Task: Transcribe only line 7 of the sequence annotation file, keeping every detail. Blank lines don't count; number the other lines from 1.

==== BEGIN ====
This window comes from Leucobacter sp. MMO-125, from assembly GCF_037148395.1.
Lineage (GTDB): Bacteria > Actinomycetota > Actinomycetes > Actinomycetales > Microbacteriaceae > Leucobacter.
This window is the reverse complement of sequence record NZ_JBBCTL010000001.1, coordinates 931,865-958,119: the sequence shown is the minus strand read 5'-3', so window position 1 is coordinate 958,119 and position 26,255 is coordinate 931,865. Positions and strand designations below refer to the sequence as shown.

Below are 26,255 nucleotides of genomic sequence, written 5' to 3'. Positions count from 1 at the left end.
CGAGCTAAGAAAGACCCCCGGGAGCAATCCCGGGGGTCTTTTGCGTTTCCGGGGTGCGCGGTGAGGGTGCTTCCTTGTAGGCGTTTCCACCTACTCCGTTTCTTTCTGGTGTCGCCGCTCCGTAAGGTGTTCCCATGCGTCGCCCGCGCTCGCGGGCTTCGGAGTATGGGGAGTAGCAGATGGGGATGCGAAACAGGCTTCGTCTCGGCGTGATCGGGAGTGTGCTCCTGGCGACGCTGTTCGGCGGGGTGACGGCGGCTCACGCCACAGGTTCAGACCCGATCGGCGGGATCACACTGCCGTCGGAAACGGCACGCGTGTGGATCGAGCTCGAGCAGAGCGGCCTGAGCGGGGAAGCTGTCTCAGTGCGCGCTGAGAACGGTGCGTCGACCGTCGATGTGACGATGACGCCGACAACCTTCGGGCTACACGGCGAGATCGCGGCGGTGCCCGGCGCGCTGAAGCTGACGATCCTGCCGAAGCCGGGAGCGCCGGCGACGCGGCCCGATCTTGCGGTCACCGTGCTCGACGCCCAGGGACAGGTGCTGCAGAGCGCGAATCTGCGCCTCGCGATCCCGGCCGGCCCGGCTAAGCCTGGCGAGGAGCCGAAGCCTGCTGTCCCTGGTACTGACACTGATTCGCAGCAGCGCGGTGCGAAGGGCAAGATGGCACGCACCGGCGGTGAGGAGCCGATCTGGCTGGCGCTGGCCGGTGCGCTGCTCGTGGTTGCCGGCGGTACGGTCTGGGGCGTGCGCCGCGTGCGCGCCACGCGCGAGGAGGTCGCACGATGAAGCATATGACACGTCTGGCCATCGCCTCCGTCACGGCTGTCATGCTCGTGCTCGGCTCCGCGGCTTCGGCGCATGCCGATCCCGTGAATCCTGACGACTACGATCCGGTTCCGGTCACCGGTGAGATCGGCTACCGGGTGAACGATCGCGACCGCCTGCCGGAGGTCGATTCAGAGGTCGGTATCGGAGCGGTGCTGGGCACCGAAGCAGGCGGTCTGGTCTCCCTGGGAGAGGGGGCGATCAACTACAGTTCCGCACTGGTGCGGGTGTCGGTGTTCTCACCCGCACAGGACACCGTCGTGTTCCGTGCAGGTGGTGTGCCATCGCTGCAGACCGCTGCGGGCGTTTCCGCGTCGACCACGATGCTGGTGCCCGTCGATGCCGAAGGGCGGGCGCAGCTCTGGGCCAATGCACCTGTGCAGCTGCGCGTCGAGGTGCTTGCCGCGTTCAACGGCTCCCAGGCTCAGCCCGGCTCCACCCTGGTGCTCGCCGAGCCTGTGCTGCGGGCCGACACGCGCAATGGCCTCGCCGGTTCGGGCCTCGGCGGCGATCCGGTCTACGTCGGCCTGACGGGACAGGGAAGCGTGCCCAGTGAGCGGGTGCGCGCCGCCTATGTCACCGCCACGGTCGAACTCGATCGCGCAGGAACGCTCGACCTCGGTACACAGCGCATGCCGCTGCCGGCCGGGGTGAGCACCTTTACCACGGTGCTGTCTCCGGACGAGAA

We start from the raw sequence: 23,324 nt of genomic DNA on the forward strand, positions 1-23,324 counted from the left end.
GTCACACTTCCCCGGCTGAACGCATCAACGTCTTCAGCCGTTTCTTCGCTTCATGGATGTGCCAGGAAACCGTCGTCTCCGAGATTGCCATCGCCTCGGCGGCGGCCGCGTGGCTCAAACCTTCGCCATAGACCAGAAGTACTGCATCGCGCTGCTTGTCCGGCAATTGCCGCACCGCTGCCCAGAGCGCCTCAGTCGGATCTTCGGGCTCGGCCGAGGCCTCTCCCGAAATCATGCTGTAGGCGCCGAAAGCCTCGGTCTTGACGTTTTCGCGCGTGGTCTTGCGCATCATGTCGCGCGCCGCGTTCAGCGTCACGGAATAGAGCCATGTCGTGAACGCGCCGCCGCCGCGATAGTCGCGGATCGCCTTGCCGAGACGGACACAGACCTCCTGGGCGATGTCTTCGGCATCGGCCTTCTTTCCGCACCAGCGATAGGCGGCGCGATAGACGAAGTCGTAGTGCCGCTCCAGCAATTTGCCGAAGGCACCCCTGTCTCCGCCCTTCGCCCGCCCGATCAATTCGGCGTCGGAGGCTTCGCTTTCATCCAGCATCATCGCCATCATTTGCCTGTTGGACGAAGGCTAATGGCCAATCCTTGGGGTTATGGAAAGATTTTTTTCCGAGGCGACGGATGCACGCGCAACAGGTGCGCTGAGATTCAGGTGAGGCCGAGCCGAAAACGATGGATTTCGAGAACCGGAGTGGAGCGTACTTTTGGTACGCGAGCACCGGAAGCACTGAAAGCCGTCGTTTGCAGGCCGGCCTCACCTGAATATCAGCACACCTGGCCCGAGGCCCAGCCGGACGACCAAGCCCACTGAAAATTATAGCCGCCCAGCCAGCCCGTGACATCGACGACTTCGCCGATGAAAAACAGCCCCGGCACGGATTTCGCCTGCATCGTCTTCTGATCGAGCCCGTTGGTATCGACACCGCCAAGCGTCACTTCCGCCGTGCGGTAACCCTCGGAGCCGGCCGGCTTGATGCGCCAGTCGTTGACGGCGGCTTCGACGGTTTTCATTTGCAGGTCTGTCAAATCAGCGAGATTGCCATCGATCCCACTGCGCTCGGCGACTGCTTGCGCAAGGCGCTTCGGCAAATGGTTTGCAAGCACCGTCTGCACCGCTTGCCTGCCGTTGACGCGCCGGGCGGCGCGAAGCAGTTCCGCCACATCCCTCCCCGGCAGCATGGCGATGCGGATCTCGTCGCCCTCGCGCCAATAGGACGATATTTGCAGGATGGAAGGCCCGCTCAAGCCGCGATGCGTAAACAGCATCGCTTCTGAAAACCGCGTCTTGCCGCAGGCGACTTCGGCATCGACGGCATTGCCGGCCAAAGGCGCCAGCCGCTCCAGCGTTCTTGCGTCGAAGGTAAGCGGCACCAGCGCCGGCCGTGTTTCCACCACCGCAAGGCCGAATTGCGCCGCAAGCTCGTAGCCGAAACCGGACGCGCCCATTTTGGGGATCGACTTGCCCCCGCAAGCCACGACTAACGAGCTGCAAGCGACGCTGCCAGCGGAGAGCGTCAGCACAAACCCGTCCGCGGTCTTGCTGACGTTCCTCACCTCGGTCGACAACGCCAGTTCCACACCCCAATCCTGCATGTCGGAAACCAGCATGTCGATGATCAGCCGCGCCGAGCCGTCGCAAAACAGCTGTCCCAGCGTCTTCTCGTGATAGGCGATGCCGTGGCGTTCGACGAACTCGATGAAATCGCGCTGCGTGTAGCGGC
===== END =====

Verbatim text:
GTCACACTTCCCCGGCTGAACGCATCAACGTCTTCAGCCGTTTCTTCGCTTCATGGATGTGCCAGGAAACCGTCGTCTCCGAGATTGCCATCGCCTCGGCGGCGGCCGCGTGGCTCAAACCTTCGCCATAGACCAGAAGTACTGCATCGCGCTGCTTGTCCGGCAATTGCCGCACCGCTGCCCAGAGCGCCTCAGTCGGATCTTCGGGCTCGGCCGAGGCCTCTCCCGAAATCATGCTGTAGGCGCCGAAAGCCTCGGTCTTGACGTTTTCGCGCGTGGTCTTGCGCATCATGTCGCGCGCCGCGTTCAGCGTCACGGAATAGAGCCATGTCGTGAACGCGCCGCCGCCGCGATAGTCGCGGATCGCCTTGCCGAGACGGACACAGACCTCCTGGGCGATGTCTTCGGCATCGGCCTTCTTTCCGCACCAGCGATAGGCGGCGCGATAGACGAAGTCGTAGTGCCGCTCCAGCAATTTGCCGAAGGCACCCCTGTCTCCGCCCTTCGCCCGCCCGATCAATTCGGCGTCGGAGGCTTCGCTTTCATCCAGCATCATCGCCATCATTTGCCTGTTGGACGAAGGCTAATGGCCAATCCTTGGGGTTATGGAAAGATTTTTTTCCGAGGCGACGGATGCACGCGCAACAGGTGCGCTGAGATTCAGGTGAGGCCGAGCCGAAAACGATGGATTTCGAGAACCGGAGTGGAGCGTACTTTTGGTACGCGAGCACCGGAAGCACTGAAAGCCGTCGTTTGCAGGCCGGCCTCACCTGAATATCAGCACACCTGGCCCGAGGCCCAGCCGGACGACCAAGCCCACTGAAAATTATAGCCGCCCAGCCAGCCCGTGACATCGACGACTTCGCCGATGAAAAACAGCCCCGGCACGGATTTCGCCTGCATCGTCTTCTGATCGAGCCCGTTGGTATCGACACCGCCAAGCGTCACTTCCGCCGTGCGGTAACCCTCGGAGCCGGCCGGCTTGATGCGCCAGTCGTTGACGGCGGCTTCGACGGTTTTCATTTGCAGGTCTGTCAAATCAGCGAGATTGCCATCGATCCCACTGCGCTCGGCGACTGCTTGCGCAAGGCGCTTCGGCAAATGGTTTGCAAGCACCGTCTGCACCGCTTGCCTGCCGTTGACGCGCCGGGCGGCGCGAAGCAGTTCCGCCACATCCCTCCCCGGCAGCATGGCGATGCGGATCTCGTCGCCCTCGCGCCAATAGGACGATATTTGCAGGATGGAAGGCCCGCTCAAGCCGCGATGCGTAAACAGCATCGCTTCTGAAAACCGCGTCTTGCCGCAGGCGACTTCGGCATCGACGGCATTGCCGGCCAAAGGCGCCAGCCGCTCCAGCGTTCTTGCGTCGAAGGTAAGCGGCACCAGCGCCGGCCGTGTTTCCACCACCGCAAGGCCGAATTGCGCCGCAAGCTCGTAGCCGAAACCGGACGCGCCCATTTTGGGGATCGACTTGCCCCCGCAAGCCACGACTAACGAGCTGCAAGCGACGCTGCCAGCGGAGAGCGTCAGCACAAACCCGTCCGCGGTCTTGCTGACGTTCCTCACCTCGGTCGACAACGCCAGTTCCACACCCCAATCCTGCATGTCGGAAACCAGCATGTCGATGATCAGCCGCGCCGAGCCGTCGCAAAACAGCTGTCCCAGCGTCTTCTCGTGATAGGCGATGCCGTGGCGTTCGACGAACTCGATGAAATCGCGCTGCGTGTAGCGGC